I attempt to go deep in an Abell galaxy cluster once or twice each new Moon cycle. On 4/7/21 I targeted Haumea, picking up various galaxies nearby. Close to this field was AGC 1913, so I made a finder chart for the session to see how many members/galaxies in the field I could pick up with the 20" in dark sky.
First up was dwarf planet Haumea, using my printed chart from SDSS images, with Haumea's position marked from MPC ephemerides. Despite being in the range of 17.3 magnitude, I saw it immediately in averted vision at 278x, precisely where I had plotted it relative to the key sets of two 13 mag, a pair of 15 & 16 and a 17 mag mag field star. Well west of the 17 mag star at 357x I could just make out PGC 1500912 (17.5 g mag), xxF, xxs, just hints mostly but enough to know it was there. To the NE of the group of stars near Haumea was CGCG 104-16 at a more recognizable 15.6 g mag, xs, vvF, elongated 2:1 NNW/SSE, with good surface brightness, 16 mag star just W of center. The only other galaxy I could see nearby was PGC 84153 (KUG1421+164) which was nearer the 6.9 mag star for my star hop. This one wasn't too hard at 16.1 mag, xs, xF, good SB, some brightening to middle but core not seen.
Then it was show time for AGC 1913 at about 750+ MLY distance. I located the cluster by first observing galaxies IC 4429 and IC 4426 that point to the center of it at 278x. From there I began working through the brighter members to the NW, CGCG 104-21/22/23/26 (all about 15.2 to 15.6 g mag), then PGC 51544 and 84181 somewhat south. Then I skipped to CGCG 104-27 near center, then to the far NW for PGC 84169 up against the glare of a 10th mag star.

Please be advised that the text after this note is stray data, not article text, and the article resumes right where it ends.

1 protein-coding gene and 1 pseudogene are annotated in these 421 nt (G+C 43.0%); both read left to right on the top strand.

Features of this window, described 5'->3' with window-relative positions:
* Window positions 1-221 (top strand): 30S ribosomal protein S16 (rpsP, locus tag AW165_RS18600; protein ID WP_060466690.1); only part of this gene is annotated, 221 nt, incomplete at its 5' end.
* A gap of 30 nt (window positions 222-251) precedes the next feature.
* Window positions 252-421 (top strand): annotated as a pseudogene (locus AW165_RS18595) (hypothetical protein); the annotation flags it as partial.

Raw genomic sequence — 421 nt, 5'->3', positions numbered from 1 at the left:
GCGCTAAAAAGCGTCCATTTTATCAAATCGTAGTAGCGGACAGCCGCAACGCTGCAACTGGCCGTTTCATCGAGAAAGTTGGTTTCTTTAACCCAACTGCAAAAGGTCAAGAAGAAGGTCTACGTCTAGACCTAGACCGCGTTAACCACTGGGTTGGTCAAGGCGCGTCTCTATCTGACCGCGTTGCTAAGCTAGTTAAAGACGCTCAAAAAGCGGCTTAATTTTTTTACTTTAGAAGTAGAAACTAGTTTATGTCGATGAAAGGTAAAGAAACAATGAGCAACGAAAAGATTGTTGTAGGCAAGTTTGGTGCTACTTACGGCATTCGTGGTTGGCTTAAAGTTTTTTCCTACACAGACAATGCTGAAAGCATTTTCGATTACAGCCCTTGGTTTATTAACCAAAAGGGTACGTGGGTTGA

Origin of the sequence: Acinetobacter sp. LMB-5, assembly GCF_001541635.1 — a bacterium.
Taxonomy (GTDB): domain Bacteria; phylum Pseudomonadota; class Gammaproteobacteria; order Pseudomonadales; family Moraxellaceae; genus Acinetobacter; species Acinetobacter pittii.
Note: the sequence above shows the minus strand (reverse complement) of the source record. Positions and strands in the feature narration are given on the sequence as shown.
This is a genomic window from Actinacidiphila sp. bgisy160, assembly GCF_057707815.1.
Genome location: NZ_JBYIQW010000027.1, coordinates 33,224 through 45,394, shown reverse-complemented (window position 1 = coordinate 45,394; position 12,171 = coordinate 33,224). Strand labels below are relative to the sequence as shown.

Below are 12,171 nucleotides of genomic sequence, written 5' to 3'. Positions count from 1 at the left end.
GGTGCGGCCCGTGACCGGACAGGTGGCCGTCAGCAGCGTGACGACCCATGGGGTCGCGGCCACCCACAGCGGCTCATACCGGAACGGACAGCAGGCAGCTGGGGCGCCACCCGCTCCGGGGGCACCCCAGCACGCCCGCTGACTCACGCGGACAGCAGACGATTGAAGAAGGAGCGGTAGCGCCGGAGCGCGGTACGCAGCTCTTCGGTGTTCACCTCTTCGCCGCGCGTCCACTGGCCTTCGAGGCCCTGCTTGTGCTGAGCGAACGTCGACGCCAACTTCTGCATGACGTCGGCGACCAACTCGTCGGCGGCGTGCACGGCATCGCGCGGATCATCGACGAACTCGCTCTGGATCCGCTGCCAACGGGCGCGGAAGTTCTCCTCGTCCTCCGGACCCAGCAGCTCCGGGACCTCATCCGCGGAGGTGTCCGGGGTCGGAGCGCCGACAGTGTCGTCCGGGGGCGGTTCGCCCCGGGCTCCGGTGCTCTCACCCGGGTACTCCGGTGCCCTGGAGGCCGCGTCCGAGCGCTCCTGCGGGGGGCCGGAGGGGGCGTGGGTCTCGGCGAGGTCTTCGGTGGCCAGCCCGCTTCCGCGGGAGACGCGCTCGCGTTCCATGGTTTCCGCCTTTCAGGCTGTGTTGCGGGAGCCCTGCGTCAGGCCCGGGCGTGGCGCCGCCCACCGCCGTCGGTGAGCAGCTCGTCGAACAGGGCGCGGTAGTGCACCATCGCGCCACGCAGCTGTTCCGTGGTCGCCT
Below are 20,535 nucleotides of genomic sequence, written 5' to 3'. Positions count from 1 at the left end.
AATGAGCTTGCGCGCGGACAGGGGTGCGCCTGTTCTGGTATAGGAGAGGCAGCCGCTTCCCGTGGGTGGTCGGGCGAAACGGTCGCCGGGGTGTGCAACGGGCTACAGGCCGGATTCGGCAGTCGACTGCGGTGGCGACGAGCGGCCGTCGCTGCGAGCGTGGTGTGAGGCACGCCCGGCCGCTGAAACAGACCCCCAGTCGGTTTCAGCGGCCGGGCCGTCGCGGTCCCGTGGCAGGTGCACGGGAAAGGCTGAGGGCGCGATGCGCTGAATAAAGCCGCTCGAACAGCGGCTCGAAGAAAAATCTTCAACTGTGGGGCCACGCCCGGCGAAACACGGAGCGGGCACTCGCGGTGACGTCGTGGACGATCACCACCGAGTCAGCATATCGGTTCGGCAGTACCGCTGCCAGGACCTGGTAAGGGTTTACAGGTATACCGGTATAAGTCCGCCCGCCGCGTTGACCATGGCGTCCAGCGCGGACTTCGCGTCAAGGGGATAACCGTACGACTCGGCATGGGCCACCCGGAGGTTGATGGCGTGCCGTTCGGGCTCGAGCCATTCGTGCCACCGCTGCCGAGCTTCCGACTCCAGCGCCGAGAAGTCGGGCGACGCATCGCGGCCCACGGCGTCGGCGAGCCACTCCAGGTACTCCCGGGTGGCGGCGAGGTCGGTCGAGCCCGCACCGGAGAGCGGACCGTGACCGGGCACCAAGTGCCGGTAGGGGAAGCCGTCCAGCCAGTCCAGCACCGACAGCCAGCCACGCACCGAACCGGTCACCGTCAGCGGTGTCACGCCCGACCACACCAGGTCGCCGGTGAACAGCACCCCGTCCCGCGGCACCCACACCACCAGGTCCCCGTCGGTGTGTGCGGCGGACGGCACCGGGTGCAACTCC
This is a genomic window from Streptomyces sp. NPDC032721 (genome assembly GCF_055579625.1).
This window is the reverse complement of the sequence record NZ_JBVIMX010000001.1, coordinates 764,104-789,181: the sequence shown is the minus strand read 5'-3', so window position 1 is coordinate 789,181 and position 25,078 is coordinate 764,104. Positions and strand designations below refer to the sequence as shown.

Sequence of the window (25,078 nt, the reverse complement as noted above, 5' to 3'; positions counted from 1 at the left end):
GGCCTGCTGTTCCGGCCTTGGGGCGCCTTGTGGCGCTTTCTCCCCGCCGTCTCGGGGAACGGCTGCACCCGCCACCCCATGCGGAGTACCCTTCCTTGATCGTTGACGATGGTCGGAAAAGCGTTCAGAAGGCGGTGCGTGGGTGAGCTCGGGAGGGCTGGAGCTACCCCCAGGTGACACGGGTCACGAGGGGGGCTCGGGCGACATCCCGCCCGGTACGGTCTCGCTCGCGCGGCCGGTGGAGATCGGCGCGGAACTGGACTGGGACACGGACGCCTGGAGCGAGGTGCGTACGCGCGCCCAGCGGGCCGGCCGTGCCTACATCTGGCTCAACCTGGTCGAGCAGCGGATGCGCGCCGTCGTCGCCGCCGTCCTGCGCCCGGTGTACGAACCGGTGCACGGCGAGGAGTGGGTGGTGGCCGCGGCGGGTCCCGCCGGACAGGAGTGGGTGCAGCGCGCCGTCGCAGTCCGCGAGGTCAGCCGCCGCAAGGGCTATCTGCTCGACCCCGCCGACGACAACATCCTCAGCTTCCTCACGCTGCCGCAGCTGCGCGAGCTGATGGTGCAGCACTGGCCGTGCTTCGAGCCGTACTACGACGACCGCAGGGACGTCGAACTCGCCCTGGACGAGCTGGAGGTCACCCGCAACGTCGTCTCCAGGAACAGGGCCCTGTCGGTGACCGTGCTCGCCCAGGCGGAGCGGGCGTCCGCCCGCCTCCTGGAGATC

After that I went after dimmer members in the center of the field PGC's 84176, 84179, 84178, 84174 in the 16.1 to 16.7 g mag range, as well as PGC's 51558, 51576, and 51580 in the 15.4 to 16.2 g mag range. I then chased down a string to the SE of PGC's 51609, 84187, 84188, and 84189. These ran from 15.7 g to 16.9 g mag. The final galaxy I observed was CGCG 104-19, which is perhaps a bit more distant and is somewhat detached from the group.
At this point I was having more difficulty seeing galaxies, and looked up to find thin cirrus was beginning to wash out the sky. It wasn't my eyes, the already marginal transparency had failed me. There were a few more outliers that would have been in reach, plus IC 4417, but the weather had other ideas.
Edited by Redbetter, 13 April 2021 - 04:47 AM.